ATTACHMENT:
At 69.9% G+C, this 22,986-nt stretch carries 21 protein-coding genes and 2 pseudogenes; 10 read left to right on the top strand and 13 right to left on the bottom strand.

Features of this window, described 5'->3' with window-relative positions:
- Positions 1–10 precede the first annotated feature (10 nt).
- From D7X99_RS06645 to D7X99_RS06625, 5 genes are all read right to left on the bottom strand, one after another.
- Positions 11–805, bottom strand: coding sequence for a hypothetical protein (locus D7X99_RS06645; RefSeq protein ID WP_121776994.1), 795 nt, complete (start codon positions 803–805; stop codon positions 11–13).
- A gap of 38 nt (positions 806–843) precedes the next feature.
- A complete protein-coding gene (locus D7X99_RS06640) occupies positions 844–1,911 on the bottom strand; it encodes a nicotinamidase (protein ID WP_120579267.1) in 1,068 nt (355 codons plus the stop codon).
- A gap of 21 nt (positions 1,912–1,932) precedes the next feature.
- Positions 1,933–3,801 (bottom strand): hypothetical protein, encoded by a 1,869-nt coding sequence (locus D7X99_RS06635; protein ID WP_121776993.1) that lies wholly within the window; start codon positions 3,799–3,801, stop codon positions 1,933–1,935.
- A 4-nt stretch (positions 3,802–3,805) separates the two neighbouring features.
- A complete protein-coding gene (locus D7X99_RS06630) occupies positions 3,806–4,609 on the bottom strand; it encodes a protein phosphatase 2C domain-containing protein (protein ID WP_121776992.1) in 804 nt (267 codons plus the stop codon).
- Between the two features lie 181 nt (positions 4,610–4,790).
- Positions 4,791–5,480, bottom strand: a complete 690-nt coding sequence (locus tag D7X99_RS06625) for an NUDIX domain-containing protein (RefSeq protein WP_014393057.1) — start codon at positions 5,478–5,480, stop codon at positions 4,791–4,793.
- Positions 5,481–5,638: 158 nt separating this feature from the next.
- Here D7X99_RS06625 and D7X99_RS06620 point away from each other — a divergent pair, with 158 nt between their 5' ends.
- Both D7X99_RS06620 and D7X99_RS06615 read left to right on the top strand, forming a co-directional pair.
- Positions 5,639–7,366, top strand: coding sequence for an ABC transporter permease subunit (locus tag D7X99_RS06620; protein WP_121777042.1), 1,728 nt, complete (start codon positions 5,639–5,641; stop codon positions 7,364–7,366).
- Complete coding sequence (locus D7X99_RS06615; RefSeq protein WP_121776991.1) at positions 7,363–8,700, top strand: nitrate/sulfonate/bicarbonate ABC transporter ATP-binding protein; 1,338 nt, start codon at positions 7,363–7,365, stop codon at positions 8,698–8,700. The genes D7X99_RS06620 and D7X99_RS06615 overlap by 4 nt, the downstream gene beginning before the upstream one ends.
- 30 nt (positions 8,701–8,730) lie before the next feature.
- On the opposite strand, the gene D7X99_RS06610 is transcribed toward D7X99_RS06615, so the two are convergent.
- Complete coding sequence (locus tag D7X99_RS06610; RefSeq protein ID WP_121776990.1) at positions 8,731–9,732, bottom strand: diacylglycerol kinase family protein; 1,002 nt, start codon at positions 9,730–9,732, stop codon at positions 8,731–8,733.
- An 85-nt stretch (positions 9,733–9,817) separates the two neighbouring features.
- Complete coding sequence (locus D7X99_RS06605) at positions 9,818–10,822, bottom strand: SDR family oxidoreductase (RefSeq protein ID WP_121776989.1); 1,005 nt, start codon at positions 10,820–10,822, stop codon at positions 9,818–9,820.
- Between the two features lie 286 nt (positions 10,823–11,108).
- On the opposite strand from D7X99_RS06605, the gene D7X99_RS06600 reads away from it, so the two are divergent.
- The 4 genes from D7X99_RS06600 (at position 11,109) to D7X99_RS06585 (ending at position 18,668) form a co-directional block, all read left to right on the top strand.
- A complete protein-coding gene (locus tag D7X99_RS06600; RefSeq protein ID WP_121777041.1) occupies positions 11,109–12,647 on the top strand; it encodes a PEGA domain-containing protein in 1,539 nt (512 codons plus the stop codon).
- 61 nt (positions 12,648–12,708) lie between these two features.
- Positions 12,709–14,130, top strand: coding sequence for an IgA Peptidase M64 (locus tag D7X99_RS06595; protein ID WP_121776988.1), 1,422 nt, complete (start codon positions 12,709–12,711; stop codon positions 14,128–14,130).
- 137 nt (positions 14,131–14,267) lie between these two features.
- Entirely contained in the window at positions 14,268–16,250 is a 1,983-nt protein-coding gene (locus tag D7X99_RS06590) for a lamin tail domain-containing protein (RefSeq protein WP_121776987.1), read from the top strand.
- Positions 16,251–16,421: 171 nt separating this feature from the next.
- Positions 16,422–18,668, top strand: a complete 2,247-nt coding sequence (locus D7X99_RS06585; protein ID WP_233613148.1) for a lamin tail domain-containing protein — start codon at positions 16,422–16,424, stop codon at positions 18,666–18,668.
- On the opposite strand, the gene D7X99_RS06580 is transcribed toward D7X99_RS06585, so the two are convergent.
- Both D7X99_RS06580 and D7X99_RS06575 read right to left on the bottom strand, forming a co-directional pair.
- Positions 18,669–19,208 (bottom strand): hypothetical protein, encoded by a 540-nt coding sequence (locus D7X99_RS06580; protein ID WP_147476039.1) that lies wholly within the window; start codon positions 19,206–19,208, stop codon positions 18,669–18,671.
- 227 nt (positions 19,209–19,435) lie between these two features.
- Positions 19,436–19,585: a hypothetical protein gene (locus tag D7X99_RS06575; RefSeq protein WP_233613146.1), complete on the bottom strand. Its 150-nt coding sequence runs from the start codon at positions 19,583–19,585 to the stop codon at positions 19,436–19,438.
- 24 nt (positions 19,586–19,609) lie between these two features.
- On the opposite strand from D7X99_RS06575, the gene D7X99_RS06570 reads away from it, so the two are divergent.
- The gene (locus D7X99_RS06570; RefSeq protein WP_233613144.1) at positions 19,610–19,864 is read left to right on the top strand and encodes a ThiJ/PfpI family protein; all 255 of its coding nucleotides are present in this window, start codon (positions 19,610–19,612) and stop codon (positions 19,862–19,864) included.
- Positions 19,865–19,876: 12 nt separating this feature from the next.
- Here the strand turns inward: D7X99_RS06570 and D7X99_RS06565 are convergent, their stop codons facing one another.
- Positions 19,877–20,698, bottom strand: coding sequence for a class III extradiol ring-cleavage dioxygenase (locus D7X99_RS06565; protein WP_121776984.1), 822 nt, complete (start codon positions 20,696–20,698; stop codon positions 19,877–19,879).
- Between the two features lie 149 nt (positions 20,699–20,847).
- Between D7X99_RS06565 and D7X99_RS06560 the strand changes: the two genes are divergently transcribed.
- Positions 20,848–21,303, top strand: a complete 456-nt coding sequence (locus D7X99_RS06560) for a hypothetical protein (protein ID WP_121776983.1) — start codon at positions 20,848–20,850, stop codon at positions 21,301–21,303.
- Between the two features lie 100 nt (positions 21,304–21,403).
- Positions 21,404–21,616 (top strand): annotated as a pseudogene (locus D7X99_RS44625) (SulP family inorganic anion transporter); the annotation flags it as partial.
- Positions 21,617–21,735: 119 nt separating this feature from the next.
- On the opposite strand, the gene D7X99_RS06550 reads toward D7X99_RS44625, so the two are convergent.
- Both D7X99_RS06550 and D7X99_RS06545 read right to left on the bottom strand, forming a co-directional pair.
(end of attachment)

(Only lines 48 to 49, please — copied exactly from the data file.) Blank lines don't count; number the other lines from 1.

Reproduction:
- Between the two features lie 100 nt (positions 21,304–21,403).
- Positions 21,404–21,616 (top strand): annotated as a pseudogene (locus D7X99_RS44625) (SulP family inorganic anion transporter); the annotation flags it as partial.